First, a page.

memory and public buildings -- case study: architecture as monument: the south african constitutional court
Architecture as Monument: The South African Constitutional Court
A central element of the 1993 South African Interim Constitution was the formation of a Constitutional Court
. In 1994, the court came into being, and began its first session in February, 1995. Eleven judges sit on the Constitutional Court and they may serve for a one-time term of 12 years.
Once the Court was selected, the judges were each given particular jobs to take on to prepare the court for business. Albie Sachs, a white activist who risked his life opposing apartheid, is now a judge on the Constitutional Court. In the following passage, Sachs reflects on his task, finding a new symbol for the court:
The idea [of choosing a symbol] was to emphasise that this was a new court, functioning in a new way, with new values. We could not operate under the old official coat of arms of apartheid South Africa.
Different members of the Court were given different tasks, always reporting back to the remaining 10 judges. One worked on the Rules, another on computers, a third on the gown, and so on. I was asked to develop ideas on the logo. I was also put in touch with a young designer who was known to a friend of one of the judges! Immediately I met her, I knew she would be right, she was not only skilful with a good warm artistic heart, strong eye and creative hand, and she was enthusiastic about our new Constitution and the role of the Court.
Eventually after a number of visits she produced a series of drawings based on two separate themes. The one used the tree as a symbol. Historically, justice in Africa took place in the open air under a tree. It was transparent and participatory. The other theme was the dignity of the human person.
I took a cluster of drawings to Arthur Chaskalson [currently the Chief Justice]. He and his wife Lorraine...were holidaying in Cape Town at the time. A psychiatrist friend of theirs was visiting from London. After I had displayed all the drawings on the table, the psychiatrist said 'why don't you put the people together with the tree,' and thereby solved the problem, and we had our logo. I went back to the designer, Ms Carolyn Parton (of Hippocampus in Cape Town), and asked her to integrate the people and the tree. We then showed her proposed drawing to all the members of the Court, they were delighted and we had the logo made for the plaque inaugurated by Nelson Mandela, as well as for our stationery.
...I attach some notes towards a description of the symbolism contained in the logo. They are not official, but convey something of the spirit of the logo.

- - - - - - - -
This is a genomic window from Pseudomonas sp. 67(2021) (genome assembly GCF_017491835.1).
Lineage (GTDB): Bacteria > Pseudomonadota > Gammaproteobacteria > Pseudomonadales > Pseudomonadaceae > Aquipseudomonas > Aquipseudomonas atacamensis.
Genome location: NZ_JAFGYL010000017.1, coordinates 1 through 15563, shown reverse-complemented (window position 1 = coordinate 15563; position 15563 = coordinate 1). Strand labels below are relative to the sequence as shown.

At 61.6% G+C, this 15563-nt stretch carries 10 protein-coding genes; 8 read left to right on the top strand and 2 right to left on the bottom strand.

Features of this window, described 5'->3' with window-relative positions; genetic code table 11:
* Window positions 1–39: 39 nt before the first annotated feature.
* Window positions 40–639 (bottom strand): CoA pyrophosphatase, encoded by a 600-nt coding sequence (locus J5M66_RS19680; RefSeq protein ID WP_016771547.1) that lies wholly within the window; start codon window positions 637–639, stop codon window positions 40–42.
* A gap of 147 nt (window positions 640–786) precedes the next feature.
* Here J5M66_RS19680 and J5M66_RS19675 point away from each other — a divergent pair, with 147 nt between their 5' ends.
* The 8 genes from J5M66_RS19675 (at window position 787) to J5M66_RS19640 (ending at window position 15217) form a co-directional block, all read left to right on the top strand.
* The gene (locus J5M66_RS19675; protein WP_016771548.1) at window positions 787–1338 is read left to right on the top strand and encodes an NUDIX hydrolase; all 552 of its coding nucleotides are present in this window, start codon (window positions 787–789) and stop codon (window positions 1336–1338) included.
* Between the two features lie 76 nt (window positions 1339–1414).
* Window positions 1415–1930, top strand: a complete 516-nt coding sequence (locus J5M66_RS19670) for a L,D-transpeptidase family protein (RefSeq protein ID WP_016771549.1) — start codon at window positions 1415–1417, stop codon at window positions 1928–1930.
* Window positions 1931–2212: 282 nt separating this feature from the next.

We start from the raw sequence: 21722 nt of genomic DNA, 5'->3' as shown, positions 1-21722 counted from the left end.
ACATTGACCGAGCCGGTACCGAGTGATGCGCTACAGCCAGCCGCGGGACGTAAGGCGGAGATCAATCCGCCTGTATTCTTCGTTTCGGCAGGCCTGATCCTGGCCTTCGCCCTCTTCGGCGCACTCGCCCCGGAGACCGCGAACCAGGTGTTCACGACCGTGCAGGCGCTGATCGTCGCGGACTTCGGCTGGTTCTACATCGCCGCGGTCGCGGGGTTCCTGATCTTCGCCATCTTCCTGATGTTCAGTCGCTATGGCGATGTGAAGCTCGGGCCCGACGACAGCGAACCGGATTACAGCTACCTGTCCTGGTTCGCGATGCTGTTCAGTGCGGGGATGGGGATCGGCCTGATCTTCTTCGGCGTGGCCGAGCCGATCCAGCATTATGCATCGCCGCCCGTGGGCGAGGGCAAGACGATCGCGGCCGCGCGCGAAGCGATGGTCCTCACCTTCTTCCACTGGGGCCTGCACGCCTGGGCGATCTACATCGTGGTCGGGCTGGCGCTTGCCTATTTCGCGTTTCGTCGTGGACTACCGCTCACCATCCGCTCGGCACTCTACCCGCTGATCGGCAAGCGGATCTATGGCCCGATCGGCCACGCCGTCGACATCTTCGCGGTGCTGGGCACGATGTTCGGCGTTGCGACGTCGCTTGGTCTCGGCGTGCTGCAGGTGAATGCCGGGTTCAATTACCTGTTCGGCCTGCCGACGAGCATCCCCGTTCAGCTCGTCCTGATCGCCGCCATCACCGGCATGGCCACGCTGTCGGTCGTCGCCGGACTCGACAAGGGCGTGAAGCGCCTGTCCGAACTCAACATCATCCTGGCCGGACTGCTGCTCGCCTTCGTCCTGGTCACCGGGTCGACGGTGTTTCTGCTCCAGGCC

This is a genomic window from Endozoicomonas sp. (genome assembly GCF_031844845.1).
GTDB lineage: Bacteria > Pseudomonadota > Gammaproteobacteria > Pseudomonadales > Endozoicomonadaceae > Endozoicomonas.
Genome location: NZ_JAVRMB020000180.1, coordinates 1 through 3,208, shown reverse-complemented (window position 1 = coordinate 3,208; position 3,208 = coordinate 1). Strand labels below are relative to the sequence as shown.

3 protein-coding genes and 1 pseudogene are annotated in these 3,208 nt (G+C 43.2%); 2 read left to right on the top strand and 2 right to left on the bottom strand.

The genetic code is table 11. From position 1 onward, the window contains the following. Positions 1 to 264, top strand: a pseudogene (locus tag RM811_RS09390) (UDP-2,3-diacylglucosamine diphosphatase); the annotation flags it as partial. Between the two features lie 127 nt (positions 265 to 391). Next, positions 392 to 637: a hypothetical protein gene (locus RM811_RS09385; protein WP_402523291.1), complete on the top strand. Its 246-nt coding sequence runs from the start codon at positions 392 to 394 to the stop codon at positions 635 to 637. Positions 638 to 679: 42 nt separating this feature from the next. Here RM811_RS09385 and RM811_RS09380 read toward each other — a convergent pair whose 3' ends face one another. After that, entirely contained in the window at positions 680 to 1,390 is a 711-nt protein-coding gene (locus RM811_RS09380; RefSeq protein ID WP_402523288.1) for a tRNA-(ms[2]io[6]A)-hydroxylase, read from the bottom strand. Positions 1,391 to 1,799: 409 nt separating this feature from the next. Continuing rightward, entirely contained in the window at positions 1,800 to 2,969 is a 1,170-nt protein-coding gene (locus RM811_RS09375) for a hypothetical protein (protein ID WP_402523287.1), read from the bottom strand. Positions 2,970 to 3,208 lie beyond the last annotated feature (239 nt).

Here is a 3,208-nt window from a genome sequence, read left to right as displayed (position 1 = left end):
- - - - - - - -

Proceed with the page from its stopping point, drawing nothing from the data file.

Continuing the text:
CONSTITUTIONAL COURT LOGO
The Constitutional Court Logo has the following features:
- The Tree: Represents the justice system which, historically, in the African tradition, was conducted in the open air under a tree. This symbolizes transparency. Any man passing by could join in and participate in the proceedings. Today men and women take part as equals. This symbolizes accessibility for all.
- The Branches: The solid trunk and overarching branches of the tree protect the people.
- The People under the Tree: The diverse and inter-dependent people are looking after the tree which shelters them.
- The Flag: In the middle of the tree are evocations of the South African flag. This symbolizes the ownership by the people of the Constitution as protected by the Constitutional Court.
- The Outlines of South Africa: The outlines of South Africa can be discerned in the upper sections of the branches, highlighting the fact that South Africa is one, sovereign, democratic state founded on constitutional values.
- The Leaves: protruding from the Circle: Signify that South Africa is an open society looking to the future.
- The Circular Shape: Indicates that constitutional justice continues infinitely into the future, promoting lively growth of the nation in which everyone is secure in dignity, equality and freedom, from generation to generation.
Connections...Questions for the Classroom
- Constitutional Court justice Albie Sachs put much thought and time into his assigned task of creating a logo for the court. In light of a decades-long history of the racist and deeply dividing system of apartheid, why do you think this task was so important? Why are symbols especially important for societies in transition?
- Think about a symbol from your own experiences; maybe from your city or province, your religion or family. It might be a flag or logo, a coin or a statue on your town green. In your journal, first write down everything you see. Describe the symbol in detail. Next, hypothesize on why the creators of that symbol may have made the choices they did? Why did they choose those specific objects, colors, shades, etc.? What values and attitudes do you think they were trying to project when they created the symbol?
Finally, research the symbol and see if you can determine its origin and the intended meanings of its creators. How do your hypotheses compare to your findings?
- In small groups, create a symbol for your classroom. Be thoughtful and respectful of the values, qualities and personality you think it is important to convey in your symbol. Present the symbol to your class, explaining the choices and reasoning that went in to creating the symbol.